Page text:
Ask most people what ‘artificial intelligence’ means and they’re likely to say it’s something from the science fiction worlds of Star Wars or Terminator movies. While that might have been true when those movies were first released, artificial intelligence is now rapidly gaining ground in the real world.
Thanks to advances in areas such as high-density parallel processing and an extraordinary surge in available datasets, adoption of AI and other cognitive technologies is expanding at an ever-increasing rate. If it’s not already being used inside your business, it soon will be.
Artificial Intelligence and Finance
As is the case in many sectors, the financial services sector has begun using AI and related disruptive technologies. While initial deployment tended to be slow, the speed of AI adoption is now rising quickly and shows no sign of abating.
When you think about it, the business case for financial institutions to invest in AI is quite compelling. With low-interest rates continuing to have a detrimental impact on business’ bottom lines, banks are constantly on the hunt for ways to boost operational efficiency and reduce costs.
Another big driver of AI adoption across the financial services sector is the increasing need to comply with strict regulations across different jurisdictions. Since the introduction of regulations such as the European Union’s Payments Services Directive (PSD2) and the United Kingdom’s Open Banking program, banks want to be able to harness rich customer data for building better apps and services without falling foul of the regulators.
Applications for Artificial Intelligence
There is a range of emerging applications of AI and machine learning in the finance sector which are attracting growing attention. Some examples include:
Credit and insurance underwriting: Firms active in these areas are using AI and machine learning tools to process customer applications faster without diluting risk assessment standards. The key advantage is the accuracy, scale, and speed of the AI tools, which can analyze large volumes of data more effectively than humans. As an example, some financial institutions have begun to use AI applications to mine millions of consumer datasets containing details of age, job, marital status, and credit history in order to establish the risk profiles of individual applicants.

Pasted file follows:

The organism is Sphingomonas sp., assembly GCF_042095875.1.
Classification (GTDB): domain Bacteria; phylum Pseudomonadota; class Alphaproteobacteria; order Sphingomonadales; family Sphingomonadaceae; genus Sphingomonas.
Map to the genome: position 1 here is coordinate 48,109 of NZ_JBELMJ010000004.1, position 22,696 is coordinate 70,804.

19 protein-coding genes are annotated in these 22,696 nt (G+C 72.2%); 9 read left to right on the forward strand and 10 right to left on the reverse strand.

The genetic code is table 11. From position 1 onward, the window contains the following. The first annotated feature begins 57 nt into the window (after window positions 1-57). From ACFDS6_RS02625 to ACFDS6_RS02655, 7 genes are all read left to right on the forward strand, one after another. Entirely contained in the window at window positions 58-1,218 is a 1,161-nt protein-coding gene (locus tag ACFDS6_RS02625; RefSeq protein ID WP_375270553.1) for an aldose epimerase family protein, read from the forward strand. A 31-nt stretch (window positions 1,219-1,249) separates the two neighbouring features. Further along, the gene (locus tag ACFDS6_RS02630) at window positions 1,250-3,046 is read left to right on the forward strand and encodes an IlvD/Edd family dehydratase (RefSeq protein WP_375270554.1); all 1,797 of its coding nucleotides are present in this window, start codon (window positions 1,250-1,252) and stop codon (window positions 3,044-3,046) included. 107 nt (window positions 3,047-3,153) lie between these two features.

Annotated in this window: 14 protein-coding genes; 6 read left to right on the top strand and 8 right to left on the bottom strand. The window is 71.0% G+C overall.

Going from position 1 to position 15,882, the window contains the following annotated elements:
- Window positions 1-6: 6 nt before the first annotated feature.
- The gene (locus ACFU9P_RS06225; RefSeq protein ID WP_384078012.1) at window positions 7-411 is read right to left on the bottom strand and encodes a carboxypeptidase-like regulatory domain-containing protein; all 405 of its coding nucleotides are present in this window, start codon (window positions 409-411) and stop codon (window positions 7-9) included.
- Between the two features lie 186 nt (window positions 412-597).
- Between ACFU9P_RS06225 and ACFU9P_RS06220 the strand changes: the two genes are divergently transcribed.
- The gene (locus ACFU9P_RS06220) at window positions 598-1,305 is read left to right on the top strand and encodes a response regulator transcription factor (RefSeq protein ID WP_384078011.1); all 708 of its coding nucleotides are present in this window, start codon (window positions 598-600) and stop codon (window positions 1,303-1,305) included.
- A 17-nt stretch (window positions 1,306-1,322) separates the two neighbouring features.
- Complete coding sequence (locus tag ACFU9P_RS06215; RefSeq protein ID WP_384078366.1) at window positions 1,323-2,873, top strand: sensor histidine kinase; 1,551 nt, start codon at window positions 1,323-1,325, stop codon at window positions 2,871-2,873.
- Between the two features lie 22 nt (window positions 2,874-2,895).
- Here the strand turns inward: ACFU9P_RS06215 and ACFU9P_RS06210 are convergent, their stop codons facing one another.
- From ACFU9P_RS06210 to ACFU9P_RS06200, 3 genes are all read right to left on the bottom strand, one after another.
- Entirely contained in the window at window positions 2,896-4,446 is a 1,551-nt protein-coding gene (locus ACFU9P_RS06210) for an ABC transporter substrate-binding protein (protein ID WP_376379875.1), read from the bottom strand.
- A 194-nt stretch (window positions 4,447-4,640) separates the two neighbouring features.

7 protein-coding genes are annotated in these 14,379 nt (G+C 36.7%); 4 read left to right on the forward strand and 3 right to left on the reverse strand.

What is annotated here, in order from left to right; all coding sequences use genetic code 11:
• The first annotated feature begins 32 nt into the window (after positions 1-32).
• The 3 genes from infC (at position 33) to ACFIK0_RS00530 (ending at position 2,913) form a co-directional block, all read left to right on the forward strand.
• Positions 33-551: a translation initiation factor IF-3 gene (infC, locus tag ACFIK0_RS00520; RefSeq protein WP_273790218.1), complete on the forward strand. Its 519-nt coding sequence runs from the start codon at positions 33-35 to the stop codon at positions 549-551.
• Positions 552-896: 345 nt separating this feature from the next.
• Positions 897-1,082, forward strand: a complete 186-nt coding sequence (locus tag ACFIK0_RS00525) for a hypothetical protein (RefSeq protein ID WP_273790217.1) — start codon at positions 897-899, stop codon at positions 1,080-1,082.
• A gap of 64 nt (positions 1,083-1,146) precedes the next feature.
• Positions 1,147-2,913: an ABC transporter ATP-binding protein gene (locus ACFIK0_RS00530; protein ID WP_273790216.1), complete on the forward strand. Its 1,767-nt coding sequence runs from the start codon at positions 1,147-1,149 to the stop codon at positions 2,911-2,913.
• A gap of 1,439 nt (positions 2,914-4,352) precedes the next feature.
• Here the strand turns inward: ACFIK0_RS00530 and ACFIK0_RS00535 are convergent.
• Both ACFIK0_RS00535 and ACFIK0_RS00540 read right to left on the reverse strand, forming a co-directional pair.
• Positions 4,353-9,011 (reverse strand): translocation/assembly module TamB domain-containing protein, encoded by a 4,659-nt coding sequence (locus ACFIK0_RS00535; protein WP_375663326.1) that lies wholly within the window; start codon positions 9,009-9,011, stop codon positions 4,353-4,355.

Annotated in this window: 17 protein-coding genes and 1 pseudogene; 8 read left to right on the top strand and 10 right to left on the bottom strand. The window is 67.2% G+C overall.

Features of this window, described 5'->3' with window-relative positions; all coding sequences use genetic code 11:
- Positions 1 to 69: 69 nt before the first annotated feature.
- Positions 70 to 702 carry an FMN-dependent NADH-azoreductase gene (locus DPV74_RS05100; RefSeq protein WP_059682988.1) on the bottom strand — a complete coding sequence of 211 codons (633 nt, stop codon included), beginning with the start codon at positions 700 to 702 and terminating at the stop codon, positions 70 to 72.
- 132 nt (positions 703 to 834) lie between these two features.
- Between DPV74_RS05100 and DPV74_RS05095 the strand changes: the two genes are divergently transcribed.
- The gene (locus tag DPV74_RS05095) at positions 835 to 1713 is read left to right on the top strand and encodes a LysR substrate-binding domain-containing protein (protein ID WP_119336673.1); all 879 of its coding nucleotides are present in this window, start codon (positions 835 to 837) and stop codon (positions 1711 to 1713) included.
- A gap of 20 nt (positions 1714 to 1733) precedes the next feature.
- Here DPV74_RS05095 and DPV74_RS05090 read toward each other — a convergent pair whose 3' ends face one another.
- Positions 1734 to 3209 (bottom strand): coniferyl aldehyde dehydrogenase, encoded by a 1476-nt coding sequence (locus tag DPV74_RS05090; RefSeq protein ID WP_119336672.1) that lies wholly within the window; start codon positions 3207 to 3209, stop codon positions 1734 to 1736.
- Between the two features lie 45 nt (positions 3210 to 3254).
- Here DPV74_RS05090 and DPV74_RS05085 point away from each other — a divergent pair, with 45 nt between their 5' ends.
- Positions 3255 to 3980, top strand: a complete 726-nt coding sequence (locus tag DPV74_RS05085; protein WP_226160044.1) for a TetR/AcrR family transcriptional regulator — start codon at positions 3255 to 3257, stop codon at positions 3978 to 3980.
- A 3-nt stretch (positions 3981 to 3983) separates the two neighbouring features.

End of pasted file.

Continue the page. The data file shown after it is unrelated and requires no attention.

Fraud Detection: Unlike more conventional financial fraud discovery systems that were based primarily on a predefined checklist of risk factors and a complex set of rules, AI-based fraud detection can proactively spot anomalies and flag them for the attention of security teams. The tools are also likely to reduce false positives which benefits both the firm and its customers.
Workflow Automation: Growing numbers of financial institutions are now using natural language processing (NLP) to automate certain business processes in an effort to reduce expenditure and increase customer satisfaction. One example of this is the rising use of customer service chatbots that can answer questions without the need for the intervention of a human operator.
Asset Management: Artificial intelligence- and natural language processing-based tools are also being put to work within a new breed of financial firms dubbed ‘robo-advisors’. These operators are offering algorithm-based, automated financial planning solutions to clients that can help them to build investment portfolios that are aligned with their individual goals and risk tolerance. Again, this can be done with little or no human intervention. AI applications-based asset management is, in fact, touted to be the next big thing in financial services.
Algorithmic Trading: Meanwhile, increasing numbers of hedge funds are using complex AI-based systems to make thousands or even millions of trades each day. These systems, based on cognitive technologies such as machine learning and deep learning, are facilitating high-frequency trading by analyzing a wide range of market factors in real-time. They can do this much more efficiently than humans.
A strategy for the future
The rate of development in the AI and machine learning space is continuing to ascend. As a result, firms in the financial services sector need to develop long-term strategies for how best to take advantage of technology’s emerging capabilities.
Examples of recent developments in cognitive technologies that have the potential for the sector include the growing array of voice-activated digital ‘helpers’ such as Google Assistant and Amazon’s Alexa. These could offer new channels for firms to interact with their clients and provide value-added services using natural language processing.
When embracing opportunities such as these as part of an overall strategy, it’s important for financial firms to also keep a couple of factors top-of-mind to ensure that return on investment is maximized. New disruptive technologies based on machine learning and deep learning has the potential to be the next game changer, provided businesses follow these basic fundamentals. Firstly, the quality of data that is analyzed and used by AI tools must be first-rate. Failure to ensure this could result in suboptimal outcomes like poor asset management that tarnish rather than enhance customer relationships. Secondly, it’s vital to be aware of the need for robust data security to ensure personal details are not compromised.
The deployment and use of disruptive technologies like machine learning and AI tools in the finance sector have only just begun. As the technology continues to develop, its potential to add value for companies and their clients will skyrocket.